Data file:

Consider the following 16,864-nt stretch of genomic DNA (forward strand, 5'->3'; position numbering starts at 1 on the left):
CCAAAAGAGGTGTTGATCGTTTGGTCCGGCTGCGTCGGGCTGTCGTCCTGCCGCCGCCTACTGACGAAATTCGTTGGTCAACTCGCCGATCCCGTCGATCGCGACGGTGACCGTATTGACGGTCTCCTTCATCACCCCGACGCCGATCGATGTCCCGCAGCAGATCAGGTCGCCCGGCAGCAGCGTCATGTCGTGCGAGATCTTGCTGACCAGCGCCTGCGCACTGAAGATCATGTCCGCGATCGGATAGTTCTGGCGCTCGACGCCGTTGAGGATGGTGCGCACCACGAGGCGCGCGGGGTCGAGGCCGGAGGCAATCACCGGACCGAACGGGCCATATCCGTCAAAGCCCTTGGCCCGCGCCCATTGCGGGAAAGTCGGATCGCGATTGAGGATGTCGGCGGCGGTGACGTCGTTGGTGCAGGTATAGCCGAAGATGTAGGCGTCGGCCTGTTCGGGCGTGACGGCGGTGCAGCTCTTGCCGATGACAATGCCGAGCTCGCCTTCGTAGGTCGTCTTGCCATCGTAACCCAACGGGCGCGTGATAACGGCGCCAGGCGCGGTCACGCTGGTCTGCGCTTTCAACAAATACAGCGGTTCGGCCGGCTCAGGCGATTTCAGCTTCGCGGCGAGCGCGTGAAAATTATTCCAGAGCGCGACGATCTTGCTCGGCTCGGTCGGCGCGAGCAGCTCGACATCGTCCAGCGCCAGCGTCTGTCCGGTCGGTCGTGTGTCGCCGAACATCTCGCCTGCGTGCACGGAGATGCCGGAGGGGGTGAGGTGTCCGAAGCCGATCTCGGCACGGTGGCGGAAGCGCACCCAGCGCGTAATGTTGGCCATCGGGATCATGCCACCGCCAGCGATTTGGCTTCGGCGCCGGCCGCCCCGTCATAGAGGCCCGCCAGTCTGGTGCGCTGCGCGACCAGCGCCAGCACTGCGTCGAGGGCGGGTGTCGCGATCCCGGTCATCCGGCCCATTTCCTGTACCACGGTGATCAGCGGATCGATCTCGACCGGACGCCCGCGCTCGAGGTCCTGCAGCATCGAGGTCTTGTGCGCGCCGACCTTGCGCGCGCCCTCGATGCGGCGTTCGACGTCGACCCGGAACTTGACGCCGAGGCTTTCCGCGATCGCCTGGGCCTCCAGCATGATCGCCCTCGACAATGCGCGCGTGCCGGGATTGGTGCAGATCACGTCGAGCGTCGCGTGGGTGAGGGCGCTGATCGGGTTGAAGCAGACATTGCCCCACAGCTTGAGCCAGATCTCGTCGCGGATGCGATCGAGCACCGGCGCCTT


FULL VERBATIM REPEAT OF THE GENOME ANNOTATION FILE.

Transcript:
Consider the following 16,864-nt stretch of genomic DNA (forward strand, 5'->3'; position numbering starts at 1 on the left):
CCAAAAGAGGTGTTGATCGTTTGGTCCGGCTGCGTCGGGCTGTCGTCCTGCCGCCGCCTACTGACGAAATTCGTTGGTCAACTCGCCGATCCCGTCGATCGCGACGGTGACCGTATTGACGGTCTCCTTCATCACCCCGACGCCGATCGATGTCCCGCAGCAGATCAGGTCGCCCGGCAGCAGCGTCATGTCGTGCGAGATCTTGCTGACCAGCGCCTGCGCACTGAAGATCATGTCCGCGATCGGATAGTTCTGGCGCTCGACGCCGTTGAGGATGGTGCGCACCACGAGGCGCGCGGGGTCGAGGCCGGAGGCAATCACCGGACCGAACGGGCCATATCCGTCAAAGCCCTTGGCCCGCGCCCATTGCGGGAAAGTCGGATCGCGATTGAGGATGTCGGCGGCGGTGACGTCGTTGGTGCAGGTATAGCCGAAGATGTAGGCGTCGGCCTGTTCGGGCGTGACGGCGGTGCAGCTCTTGCCGATGACAATGCCGAGCTCGCCTTCGTAGGTCGTCTTGCCATCGTAACCCAACGGGCGCGTGATAACGGCGCCAGGCGCGGTCACGCTGGTCTGCGCTTTCAACAAATACAGCGGTTCGGCCGGCTCAGGCGATTTCAGCTTCGCGGCGAGCGCGTGAAAATTATTCCAGAGCGCGACGATCTTGCTCGGCTCGGTCGGCGCGAGCAGCTCGACATCGTCCAGCGCCAGCGTCTGTCCGGTCGGTCGTGTGTCGCCGAACATCTCGCCTGCGTGCACGGAGATGCCGGAGGGGGTGAGGTGTCCGAAGCCGATCTCGGCACGGTGGCGGAAGCGCACCCAGCGCGTAATGTTGGCCATCGGGATCATGCCACCGCCAGCGATTTGGCTTCGGCGCCGGCCGCCCCGTCATAGAGGCCCGCCAGTCTGGTGCGCTGCGCGACCAGCGCCAGCACTGCGTCGAGGGCGGGTGTCGCGATCCCGGTCATCCGGCCCATTTCCTGTACCACGGTGATCAGCGGATCGATCTCGACCGGACGCCCGCGCTCGAGGTCCTGCAGCATCGAGGTCTTGTGCGCGCCGACCTTGCGCGCGCCCTCGATGCGGCGTTCGACGTCGACCCGGAACTTGACGCCGAGGCTTTCCGCGATCGCCTGGGCCTCCAGCATGATCGCCCTCGACAATGCGCGCGTGCCGGGATTGGTGCAGATCACGTCGAGCGTCGCGTGGGTGAGGGCGCTGATCGGGTTGAAGCAGACATTGCCCCACAGCTTGAGCCAGATCTCGTCGCGGATGCGATCGAGCACCGGCGCCTT